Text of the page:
Well I am currently working on geMud. It's in early phases but I am planning an alpha release very soon. I had planned to release it a couple of days ago but came across some very fundamental design issues that had to be addressed. I release an old very barebones ruby codebase called MiMud which was based on EventMachine, but it's lacking even most basic features, and is poorly design in the first place.
Either of those could be easily added into the existing codebases. Teensymud and rocketmud are both prime candidates. I'm not sure of the others. Tphegley, why bother with a codebase that has OLC, classes, races, skills and spells already in place when you could design the way they work from the ground up? There is no trying to force your idea to fit when you start with these, and learning to implement your own system is no more complicated in Ruby than learning smaug OLC, imo. =)
The question is, is there a ruby code base like the MOO codebases, that you can program with ruby inside the client never actually having to login into the shell, just into the game?
There is AetasMud which is C++ with embedded ruby scripting. I don't know whether it allows code editing online. RocketMud allows runtime code loading. Write a string editor for it (or borrow the one from TeensyMud) and your there.
Personally I am of the opinion that a codebase should not include game "content", including classes,races,skills and spells. An original game should have it's own way of handling such an important part of the design, and adding anything premade like that is just another thing that people will have to remove when they get to that part of their design. I also believe that adding content like that will enable people to be lazier and use that system instead of coming up with their own. =)
Personally I am of the opinion that a codebase should not include game "content", including classes,races,skills and spells.
I think there's a big difference between including a selection of races and classes, and providing support for races and classes. The former is clearly game content, but the latter is not. Personally I'd favour something generic that would also be useful for classless and raceless muds (like the background system I once described on Mu...).
This is the sort of thing that most muds will want to add. If you don't, and your codebase becomes popular, it's only a matter of time until someone else releases a derivative with classes and races built in. Better to beat them to it, IMO, and provide the framework for something generic that'll be passed on to later derivatives.
I would have to argue that "providing support" for races, classes etc.. in the manner you described it is still considered including game content. Let's say I create the most basic system possible, and include templates for races, classes, skills and spells. How much non-content can you include in that system while still providing something functional? The supporting functions/methods have to follow some sort of design, basing skills on character level, adding racial abilities, including racial or class statistic bonuses or requirements(character measure ie: dexterity, is content). I just don't understand how you can include something useful without stepping into the realm of content. My suggestion to this problem would be to design a codebase that allows for fully swapable modules. You could include a race module, a class module, a skill module and a magic module (along with modules for any other system you decide on) for people to use as a base, or to learn from. Inside a module you could include as much content as you like, since it could be removed by commenting out a line or something equivalent. I don't know that I'm up to the task of creating such a system, but it sure would be nice. No more snippets or updates, just install a module! (This is Nakedmud's idea right?)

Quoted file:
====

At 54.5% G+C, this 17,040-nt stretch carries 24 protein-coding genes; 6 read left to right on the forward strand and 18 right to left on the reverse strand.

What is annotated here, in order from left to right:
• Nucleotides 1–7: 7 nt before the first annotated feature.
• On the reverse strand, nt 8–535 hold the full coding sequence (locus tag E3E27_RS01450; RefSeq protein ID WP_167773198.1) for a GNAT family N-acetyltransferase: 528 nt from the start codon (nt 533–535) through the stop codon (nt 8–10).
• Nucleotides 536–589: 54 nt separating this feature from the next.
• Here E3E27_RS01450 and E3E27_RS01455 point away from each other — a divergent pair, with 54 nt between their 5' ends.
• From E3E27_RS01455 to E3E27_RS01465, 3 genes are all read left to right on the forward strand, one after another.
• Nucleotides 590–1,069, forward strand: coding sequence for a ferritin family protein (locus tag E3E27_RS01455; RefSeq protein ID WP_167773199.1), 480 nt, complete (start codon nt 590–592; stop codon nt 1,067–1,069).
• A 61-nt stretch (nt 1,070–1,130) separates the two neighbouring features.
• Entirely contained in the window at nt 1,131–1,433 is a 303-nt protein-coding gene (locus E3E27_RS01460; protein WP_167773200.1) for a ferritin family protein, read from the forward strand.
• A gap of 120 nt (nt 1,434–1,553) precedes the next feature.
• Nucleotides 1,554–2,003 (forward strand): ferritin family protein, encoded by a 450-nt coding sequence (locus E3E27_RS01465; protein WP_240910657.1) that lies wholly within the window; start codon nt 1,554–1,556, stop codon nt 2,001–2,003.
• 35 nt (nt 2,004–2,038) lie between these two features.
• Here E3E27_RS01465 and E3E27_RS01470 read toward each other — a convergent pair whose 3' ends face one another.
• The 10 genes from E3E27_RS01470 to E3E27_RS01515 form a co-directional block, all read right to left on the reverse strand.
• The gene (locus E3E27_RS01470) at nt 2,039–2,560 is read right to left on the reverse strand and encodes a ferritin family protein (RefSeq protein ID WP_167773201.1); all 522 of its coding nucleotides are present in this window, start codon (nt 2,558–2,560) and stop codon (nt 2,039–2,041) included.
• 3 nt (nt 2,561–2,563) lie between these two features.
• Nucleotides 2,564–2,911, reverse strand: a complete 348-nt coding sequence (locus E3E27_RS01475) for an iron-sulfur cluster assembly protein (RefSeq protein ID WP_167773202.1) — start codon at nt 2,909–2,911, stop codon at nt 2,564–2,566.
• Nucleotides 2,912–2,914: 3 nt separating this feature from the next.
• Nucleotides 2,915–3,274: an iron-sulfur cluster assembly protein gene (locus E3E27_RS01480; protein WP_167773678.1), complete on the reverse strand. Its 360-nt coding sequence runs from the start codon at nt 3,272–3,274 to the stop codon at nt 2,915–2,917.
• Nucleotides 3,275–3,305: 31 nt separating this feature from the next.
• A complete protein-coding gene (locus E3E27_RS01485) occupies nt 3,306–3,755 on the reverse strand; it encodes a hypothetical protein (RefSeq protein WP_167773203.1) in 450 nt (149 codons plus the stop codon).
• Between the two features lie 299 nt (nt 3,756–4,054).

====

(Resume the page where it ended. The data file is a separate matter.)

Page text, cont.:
I would have to argue that "providing support" for races, classes etc.. in the manner you described it is still considered including game content.
Do you consider "providing support" for OLC to be adding game content? Because I don't think that this is any different, and Tyche has already said that TeensyMud supports OLC.
Chris Bailey said:
Let's say I create the most basic system possible, and include templates for races, classes, skills and spells. How much non-content can you include in that system while still providing something functional?
You can provide the underlying system without adding content, just as you can provide the mechanics for movement without adding a stock world. Of course you may well want to provide a little content just to serve as an example - a handful of rooms, for example, or a handful of backgrounds (to use the system I proposed earlier). But these can simply be deleted if unwanted, without needing to change any of the code.
Chris Bailey said:
My suggestion to this problem would be to design a codebase that allows for fully swapable modules.
Sure, but they'll still require numerous changes to the rest of the codebase - all the hooks for accessing the skills/etc.
Several of the muds listed in the article section have games of one sort or the other. TeensyMud sports an OLC, but no game system.
I'm always curious about the Class/Race/Skills/Spells thing. What game system do people really have in mind?
I would just like to see how it's a done. A simple human race, warrior class, 2-3 example skills/spells and then I would be set. I'm looking through teensy mud right now to check it out and learn from it.